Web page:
Caring for a child is a lot of work and sometimes you’ll need a break. A night out with your loved one, or a lunch date with a friend can go a long way toward re-energizing you for the most important job you’ll ever have – raising a happy and healthy child.
A trusted babysitter is a valuable resource, and will give you peace of mind when you’re away from your child. “Ideally, a babysitter is a person with whom your child already has a relationship and someone who can support your values and routines while keeping your child safe,” says Missy Carson Smith, Parent Liaison for Great Start Collaborative of Traverse Bay.
Think of asking a trusted family member to spend a few hours babysitting. Also, reach out to family and friends for references. They may already have a babysitter they’re willing to share. Some family friends with children of their own may be open to trading babysitting duties as well. Consider asking teenagers in your neighborhood to babysit and ask their parents if they can handle the responsibility. Local colleges may also have a list of students available to babysit.
Once you have a few names, Carson Smith suggests taking time to interview any person who will spend time alone with your child. If possible, have them over to meet your kids and pay attention to how they interact with you and your kids. Are they happy and smiling when meeting your child? Do they seem comfortable with the idea of being alone with your child or children? Are they open to listening to your rules and precautions?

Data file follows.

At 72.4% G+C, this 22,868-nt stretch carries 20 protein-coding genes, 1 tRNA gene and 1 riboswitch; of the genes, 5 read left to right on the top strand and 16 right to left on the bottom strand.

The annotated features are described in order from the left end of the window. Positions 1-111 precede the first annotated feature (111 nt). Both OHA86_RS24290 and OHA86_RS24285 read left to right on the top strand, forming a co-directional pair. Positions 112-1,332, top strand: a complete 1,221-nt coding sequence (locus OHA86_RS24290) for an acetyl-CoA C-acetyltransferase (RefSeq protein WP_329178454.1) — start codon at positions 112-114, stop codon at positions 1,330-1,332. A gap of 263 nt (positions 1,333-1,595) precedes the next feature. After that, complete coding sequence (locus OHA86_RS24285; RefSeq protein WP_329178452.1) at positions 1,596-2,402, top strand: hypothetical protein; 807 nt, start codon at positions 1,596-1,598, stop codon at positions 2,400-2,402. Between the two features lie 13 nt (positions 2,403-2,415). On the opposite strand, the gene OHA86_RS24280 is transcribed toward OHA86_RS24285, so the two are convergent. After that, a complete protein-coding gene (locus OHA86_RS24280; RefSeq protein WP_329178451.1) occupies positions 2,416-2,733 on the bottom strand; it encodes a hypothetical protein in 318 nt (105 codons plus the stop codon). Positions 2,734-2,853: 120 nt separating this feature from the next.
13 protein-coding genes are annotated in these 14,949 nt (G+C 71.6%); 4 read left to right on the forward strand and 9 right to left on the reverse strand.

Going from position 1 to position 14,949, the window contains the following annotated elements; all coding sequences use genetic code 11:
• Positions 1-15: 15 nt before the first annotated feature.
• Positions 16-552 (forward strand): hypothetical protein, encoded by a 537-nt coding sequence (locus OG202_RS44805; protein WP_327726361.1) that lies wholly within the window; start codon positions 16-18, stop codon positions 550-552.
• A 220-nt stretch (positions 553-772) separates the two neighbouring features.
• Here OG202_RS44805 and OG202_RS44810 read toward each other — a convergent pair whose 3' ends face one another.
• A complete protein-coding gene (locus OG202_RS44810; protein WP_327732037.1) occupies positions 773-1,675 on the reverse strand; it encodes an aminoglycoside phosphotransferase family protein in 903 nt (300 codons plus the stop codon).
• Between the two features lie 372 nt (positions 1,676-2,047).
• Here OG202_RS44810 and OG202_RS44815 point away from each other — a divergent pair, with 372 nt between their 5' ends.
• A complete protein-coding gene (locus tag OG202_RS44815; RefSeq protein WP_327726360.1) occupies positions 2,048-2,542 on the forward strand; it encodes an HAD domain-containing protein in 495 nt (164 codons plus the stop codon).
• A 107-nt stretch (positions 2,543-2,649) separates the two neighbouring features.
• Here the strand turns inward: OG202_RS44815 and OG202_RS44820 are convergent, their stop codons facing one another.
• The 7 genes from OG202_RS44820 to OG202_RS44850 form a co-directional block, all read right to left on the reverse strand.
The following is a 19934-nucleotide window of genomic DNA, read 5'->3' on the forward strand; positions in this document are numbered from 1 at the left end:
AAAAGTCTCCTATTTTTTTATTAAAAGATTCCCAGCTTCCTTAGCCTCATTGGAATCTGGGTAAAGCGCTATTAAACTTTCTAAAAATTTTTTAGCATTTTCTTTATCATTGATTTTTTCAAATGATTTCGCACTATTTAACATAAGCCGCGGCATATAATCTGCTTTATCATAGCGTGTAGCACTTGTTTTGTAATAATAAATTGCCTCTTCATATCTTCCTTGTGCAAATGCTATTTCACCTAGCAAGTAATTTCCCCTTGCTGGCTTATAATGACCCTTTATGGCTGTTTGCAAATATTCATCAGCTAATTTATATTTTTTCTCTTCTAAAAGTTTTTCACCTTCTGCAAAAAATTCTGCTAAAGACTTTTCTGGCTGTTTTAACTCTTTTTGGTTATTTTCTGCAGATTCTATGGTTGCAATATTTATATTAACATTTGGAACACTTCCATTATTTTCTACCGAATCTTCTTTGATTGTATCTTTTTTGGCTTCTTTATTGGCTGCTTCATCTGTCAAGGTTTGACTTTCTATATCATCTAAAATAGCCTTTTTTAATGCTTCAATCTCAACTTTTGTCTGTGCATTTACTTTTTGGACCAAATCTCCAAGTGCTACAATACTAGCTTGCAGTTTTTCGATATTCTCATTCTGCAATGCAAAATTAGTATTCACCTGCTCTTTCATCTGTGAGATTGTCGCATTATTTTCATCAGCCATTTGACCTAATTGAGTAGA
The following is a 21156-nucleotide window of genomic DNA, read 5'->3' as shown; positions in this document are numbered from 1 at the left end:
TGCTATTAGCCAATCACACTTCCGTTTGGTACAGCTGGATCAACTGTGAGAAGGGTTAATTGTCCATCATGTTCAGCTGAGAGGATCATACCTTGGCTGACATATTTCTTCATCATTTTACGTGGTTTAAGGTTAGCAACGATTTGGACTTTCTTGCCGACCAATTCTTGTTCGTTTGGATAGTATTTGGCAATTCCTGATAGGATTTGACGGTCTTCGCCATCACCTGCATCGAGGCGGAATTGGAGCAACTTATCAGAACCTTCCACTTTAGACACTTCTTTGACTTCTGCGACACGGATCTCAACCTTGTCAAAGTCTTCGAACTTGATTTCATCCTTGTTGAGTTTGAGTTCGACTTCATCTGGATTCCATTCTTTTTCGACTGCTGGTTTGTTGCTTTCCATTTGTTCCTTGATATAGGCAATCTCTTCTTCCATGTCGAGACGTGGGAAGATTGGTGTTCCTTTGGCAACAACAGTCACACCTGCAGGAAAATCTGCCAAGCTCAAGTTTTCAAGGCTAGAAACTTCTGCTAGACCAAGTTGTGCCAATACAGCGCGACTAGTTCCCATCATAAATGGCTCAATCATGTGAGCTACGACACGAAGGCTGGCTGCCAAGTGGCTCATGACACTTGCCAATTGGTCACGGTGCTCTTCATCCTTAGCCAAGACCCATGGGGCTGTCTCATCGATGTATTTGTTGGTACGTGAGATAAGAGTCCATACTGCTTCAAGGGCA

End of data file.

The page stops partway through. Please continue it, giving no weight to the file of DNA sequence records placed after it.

- According to the American Academy of Pediatrics, these are top considerations when choosing a sitter:
- Meet the sitter and check references and training in advance.
- Be certain the sitter has had first aid training and knows CPR. If you like the potential sitter, help them find a class.
- Be sure the babysitter is at least 13 years old and mature enough to handle common emergencies.
- Have the sitter spend time with you before babysitting to meet the children and learn their routines.
You should also ask about the ages of other children they’re babysat, how they might handle an emergency, and activities they like to do with children.
If your kids are nearing their teenage years, you’ll need an older babysitter who your kids will respect, and who can enforce the household rules if needed.
If you and your child have met a possible new babysitter, ask your child what they think of them. Respect your child’s thoughts and feelings and remember, trust your instincts about if the person will work out as a babysitter.
Once you’ve decided on a babysitter, be sure to communicate all the household rules, from screen-time, to visitors and food. Make sure your babysitter has the following before you leave:
- Access to a working phone (especially if you don’t have a landline.)
- Your contact info
- Your neighbors’ phone numbers
- Poison center
- Your Home Phone Number (if you have one)
- Your Home address
Once you’ve found a trusted babysitter you and your child likes, use them as often as needed to keep you refreshed and focused on providing the best possible parenting.